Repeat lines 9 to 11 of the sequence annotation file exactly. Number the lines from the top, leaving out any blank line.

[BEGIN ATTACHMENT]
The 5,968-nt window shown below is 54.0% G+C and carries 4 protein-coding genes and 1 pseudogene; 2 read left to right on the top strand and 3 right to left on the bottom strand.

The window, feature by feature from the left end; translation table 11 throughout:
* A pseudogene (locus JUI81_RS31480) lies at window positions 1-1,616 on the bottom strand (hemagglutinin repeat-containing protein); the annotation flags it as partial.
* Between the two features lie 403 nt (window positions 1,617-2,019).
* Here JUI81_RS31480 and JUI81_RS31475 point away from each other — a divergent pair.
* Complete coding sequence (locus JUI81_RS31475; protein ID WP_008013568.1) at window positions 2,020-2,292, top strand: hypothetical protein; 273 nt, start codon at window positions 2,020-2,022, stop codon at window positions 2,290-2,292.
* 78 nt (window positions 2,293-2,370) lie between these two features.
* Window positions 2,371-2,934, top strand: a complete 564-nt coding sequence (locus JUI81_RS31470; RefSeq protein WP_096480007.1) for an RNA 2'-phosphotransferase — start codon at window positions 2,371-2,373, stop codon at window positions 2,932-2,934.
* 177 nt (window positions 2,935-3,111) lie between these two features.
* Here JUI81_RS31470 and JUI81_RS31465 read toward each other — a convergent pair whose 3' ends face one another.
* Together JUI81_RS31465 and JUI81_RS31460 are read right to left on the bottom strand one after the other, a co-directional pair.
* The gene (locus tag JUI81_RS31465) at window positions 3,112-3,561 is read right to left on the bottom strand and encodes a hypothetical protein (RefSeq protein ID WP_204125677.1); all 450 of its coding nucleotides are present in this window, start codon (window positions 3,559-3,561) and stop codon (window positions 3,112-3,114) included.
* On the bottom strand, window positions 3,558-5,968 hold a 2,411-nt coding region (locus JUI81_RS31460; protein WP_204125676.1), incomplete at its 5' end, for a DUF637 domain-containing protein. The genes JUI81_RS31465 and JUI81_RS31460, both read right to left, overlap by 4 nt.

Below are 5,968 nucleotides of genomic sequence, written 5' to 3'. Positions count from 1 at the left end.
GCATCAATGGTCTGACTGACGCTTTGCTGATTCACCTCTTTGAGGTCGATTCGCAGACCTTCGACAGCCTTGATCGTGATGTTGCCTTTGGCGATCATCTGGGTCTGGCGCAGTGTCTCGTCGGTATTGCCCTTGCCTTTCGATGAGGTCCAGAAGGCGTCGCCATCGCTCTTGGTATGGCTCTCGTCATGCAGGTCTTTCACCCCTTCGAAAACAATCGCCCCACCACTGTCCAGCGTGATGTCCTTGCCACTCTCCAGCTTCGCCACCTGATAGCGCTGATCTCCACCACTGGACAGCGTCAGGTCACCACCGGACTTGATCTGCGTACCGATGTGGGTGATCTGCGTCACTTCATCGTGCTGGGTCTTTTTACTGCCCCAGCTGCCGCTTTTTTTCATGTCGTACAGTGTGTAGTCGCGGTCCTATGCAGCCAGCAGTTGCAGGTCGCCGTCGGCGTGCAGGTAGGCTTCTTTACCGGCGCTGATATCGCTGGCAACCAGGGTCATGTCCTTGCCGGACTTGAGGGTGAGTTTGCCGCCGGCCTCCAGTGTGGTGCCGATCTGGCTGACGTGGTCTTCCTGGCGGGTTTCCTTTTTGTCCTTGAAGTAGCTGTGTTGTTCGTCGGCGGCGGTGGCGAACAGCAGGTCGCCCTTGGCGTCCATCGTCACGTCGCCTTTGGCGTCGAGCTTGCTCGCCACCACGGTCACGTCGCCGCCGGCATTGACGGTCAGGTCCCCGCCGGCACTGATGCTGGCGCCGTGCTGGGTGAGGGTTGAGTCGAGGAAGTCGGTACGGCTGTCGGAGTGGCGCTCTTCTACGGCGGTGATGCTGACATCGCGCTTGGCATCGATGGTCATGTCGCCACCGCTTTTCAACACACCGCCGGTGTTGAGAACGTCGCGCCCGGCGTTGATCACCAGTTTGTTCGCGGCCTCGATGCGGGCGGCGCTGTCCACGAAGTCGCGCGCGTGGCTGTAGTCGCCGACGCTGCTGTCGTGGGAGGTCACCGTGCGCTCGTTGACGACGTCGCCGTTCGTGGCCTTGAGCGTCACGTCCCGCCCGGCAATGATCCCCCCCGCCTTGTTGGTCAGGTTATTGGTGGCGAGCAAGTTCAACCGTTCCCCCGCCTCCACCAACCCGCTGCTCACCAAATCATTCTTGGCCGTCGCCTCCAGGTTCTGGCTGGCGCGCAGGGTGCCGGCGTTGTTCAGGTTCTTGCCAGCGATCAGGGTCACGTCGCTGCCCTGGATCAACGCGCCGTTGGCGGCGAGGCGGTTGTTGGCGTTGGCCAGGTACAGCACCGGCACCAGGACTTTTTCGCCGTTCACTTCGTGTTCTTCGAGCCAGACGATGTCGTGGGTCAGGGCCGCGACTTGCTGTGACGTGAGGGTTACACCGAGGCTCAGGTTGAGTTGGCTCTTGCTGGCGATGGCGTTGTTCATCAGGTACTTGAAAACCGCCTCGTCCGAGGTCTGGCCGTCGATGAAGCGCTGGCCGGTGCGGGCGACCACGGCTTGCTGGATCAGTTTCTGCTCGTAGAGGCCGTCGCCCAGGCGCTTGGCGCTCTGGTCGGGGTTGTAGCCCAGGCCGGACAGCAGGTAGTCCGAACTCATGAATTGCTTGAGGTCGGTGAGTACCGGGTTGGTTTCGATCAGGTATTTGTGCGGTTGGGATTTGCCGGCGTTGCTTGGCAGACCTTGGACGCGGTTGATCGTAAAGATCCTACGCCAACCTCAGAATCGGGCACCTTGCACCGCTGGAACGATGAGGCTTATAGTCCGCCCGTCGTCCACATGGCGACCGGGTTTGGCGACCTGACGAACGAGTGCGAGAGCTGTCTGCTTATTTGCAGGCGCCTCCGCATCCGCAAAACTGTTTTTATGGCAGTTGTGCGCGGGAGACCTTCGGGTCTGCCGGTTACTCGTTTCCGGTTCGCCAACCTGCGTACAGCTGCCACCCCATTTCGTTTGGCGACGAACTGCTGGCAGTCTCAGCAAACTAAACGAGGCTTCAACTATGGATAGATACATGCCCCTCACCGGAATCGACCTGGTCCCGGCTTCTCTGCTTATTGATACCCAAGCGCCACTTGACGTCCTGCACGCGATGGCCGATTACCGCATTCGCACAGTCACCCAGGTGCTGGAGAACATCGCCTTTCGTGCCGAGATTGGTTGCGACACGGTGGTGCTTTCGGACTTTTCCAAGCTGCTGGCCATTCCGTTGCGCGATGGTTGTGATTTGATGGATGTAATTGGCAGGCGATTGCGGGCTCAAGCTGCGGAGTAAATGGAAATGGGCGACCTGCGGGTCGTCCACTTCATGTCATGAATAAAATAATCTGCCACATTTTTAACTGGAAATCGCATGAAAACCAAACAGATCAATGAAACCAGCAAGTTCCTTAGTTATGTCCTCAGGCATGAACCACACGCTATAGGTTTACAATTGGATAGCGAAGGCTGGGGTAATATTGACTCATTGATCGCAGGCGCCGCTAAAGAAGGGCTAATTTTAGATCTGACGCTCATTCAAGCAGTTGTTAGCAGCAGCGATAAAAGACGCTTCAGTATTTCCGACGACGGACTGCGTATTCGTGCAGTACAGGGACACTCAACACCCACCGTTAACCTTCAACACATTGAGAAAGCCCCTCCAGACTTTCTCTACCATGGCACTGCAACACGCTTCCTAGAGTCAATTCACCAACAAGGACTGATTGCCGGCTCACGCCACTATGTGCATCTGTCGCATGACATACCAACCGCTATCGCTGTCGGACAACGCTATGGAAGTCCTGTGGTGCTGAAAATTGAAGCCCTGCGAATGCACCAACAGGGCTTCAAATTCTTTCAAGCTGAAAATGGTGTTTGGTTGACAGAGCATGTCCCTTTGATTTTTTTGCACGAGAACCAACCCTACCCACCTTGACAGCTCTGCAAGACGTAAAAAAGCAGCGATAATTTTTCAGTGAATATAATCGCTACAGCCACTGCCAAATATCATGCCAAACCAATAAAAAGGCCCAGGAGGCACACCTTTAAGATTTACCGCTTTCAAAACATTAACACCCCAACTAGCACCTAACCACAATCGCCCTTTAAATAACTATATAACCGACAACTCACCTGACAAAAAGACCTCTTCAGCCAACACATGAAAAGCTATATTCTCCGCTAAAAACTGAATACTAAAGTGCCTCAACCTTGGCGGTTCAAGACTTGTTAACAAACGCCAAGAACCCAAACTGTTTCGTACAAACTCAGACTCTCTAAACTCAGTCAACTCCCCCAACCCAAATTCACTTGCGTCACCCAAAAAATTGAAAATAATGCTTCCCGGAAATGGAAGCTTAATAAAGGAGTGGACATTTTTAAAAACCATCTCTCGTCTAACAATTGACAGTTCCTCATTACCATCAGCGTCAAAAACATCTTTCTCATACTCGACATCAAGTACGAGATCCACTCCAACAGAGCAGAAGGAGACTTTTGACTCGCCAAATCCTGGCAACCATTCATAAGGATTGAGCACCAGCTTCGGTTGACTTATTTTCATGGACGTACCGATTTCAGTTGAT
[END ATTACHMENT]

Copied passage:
* 177 nt (window positions 2,935-3,111) lie between these two features.
* Here JUI81_RS31470 and JUI81_RS31465 read toward each other — a convergent pair whose 3' ends face one another.
* Together JUI81_RS31465 and JUI81_RS31460 are read right to left on the bottom strand one after the other, a co-directional pair.